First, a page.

6 points, SCA Band 3, 0.125 EFTSL
Postgraduate - Unit
Refer to the specific census and withdrawal dates for the semester(s) in which this unit is offered.
This unit is quota restricted. Selection is on a first-in, first enrolled basis. For further information please contact the Postgraduate Course Administrator via email email@example.com or phone 03 9684 4115.
- First semester 2019 (Online)
Must be enrolled in a Postgraduate degree
The unit aims to help students become familiar with the tools and vocabulary of ethical discourse in medicine. A framework for this discourse is built, based on the four basic principles of autonomy, beneficence, non-maleficence and justice. The elements which go to make up the Australian Legal System are covered as well as those particular areas of law relating to forensic medical practice, i.e. consent, confidentiality and disclosure, issues at both the beginning and end of life.
Upon successful completion of this unit, students will be able to:
- Develop a high level awareness and understanding of the ideas and issues in medical ethics so that in practice the interests of their patients/clients are safeguarded.
- Critically evaluate relevant areas of the law so that in practice their contribution to the justice system is optimal.
- Appreciate the importance of both law and ethics in the treatment of patients/clients and the application of these principles to optimal pateint/client outcomes.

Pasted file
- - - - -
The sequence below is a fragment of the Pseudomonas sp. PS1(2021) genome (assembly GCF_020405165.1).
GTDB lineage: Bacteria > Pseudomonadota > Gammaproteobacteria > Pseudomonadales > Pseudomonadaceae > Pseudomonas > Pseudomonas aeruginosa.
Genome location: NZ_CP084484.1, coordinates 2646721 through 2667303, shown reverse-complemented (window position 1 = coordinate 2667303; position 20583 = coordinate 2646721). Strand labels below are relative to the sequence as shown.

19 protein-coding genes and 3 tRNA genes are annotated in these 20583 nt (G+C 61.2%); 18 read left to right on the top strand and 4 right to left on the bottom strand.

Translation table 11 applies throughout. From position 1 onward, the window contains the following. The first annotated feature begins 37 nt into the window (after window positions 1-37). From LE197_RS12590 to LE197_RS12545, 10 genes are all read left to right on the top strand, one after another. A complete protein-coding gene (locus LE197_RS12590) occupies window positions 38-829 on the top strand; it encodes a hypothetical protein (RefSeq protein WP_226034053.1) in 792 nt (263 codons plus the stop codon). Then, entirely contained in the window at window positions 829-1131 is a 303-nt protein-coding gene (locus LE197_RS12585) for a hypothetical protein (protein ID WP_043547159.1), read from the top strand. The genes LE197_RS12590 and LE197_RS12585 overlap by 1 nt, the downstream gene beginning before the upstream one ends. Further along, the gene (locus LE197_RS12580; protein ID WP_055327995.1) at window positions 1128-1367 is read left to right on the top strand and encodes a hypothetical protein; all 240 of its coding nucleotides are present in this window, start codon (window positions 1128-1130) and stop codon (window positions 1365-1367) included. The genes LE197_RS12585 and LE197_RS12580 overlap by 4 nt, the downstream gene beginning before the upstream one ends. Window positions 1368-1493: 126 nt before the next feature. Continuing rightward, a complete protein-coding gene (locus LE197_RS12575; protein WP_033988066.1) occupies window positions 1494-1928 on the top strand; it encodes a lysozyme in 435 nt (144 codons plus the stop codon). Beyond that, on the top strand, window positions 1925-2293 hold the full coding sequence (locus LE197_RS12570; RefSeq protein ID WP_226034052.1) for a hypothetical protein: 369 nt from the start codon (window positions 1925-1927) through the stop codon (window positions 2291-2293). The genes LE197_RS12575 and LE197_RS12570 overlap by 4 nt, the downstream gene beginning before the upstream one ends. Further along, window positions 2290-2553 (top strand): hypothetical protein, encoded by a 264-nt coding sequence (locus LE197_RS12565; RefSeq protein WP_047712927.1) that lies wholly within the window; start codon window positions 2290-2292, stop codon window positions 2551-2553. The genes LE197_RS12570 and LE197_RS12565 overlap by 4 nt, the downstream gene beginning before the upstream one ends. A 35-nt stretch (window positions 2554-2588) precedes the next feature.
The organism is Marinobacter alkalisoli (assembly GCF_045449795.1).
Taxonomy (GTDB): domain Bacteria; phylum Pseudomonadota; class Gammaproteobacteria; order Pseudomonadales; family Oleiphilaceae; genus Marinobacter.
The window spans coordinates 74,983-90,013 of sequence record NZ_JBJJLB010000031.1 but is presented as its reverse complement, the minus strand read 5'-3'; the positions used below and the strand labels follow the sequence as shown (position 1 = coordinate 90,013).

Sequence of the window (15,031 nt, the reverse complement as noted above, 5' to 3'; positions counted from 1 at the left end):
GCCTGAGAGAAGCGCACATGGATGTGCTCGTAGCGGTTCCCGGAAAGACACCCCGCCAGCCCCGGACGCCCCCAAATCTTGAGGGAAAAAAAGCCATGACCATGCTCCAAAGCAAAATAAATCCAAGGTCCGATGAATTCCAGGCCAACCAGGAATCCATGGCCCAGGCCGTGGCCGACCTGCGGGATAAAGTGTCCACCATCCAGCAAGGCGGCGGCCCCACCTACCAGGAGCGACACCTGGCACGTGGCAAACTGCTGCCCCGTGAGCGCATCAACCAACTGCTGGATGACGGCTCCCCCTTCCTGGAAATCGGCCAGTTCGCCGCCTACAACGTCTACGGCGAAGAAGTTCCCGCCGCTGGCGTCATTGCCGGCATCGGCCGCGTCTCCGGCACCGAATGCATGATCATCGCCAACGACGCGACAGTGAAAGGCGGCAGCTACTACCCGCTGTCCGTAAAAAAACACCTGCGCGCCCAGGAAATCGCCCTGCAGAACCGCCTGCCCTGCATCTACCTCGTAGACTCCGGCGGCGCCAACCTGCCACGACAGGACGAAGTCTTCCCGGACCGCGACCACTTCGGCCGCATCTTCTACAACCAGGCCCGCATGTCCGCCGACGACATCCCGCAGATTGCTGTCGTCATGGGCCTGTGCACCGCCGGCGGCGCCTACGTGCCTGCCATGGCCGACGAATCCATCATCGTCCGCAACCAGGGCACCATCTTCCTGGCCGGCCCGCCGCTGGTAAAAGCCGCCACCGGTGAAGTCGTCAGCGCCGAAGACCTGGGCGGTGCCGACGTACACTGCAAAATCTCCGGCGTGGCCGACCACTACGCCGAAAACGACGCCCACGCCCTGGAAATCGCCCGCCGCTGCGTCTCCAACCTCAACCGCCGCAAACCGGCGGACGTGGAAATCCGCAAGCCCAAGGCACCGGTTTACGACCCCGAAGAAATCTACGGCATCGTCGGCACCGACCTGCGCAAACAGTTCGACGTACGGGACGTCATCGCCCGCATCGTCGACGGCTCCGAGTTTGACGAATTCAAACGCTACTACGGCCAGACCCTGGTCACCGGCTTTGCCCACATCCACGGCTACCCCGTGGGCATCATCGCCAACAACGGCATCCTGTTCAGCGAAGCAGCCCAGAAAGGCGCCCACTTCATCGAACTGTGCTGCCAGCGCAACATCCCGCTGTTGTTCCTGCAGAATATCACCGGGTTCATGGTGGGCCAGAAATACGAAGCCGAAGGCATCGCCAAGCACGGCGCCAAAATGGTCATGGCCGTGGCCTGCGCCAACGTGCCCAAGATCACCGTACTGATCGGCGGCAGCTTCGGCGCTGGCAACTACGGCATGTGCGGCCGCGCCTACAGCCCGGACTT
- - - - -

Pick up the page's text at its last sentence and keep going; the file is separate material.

- Acquire skills in the constructive approach to complex situations with competing ethical issues.
- Critically evaluate your own practice through the lens of medical ethics and law.
- Discuss and critically interpret issues related to justice in forensic medicine from the perspectives of law, rights and ethics.
- Critical reflections (2400 words / 10 x 240 words) (30%)
- Essay proposal (800 words) (10%)
- Oral presentation (20 minutes, plus discussion time) (20%)
- Essay (3200 words) (40%) (Hurdle)
A pass in all elements of assessment is required. Students must obtain at least 50 % of the available marks for each element of assessment to pass the unit.
It is expected that students will need to undertake approximately 12 hours of study per week over the semester. This will include contact time, private study, assessment tasks (case studies, assignments) and, where possible, involvement in casework. Students are required to attend all workshops offered at the Department of Forensic Medicine during the semester.
See also Unit timetable information
Off-campus attendance requirements
Compulsory 2 day workshop.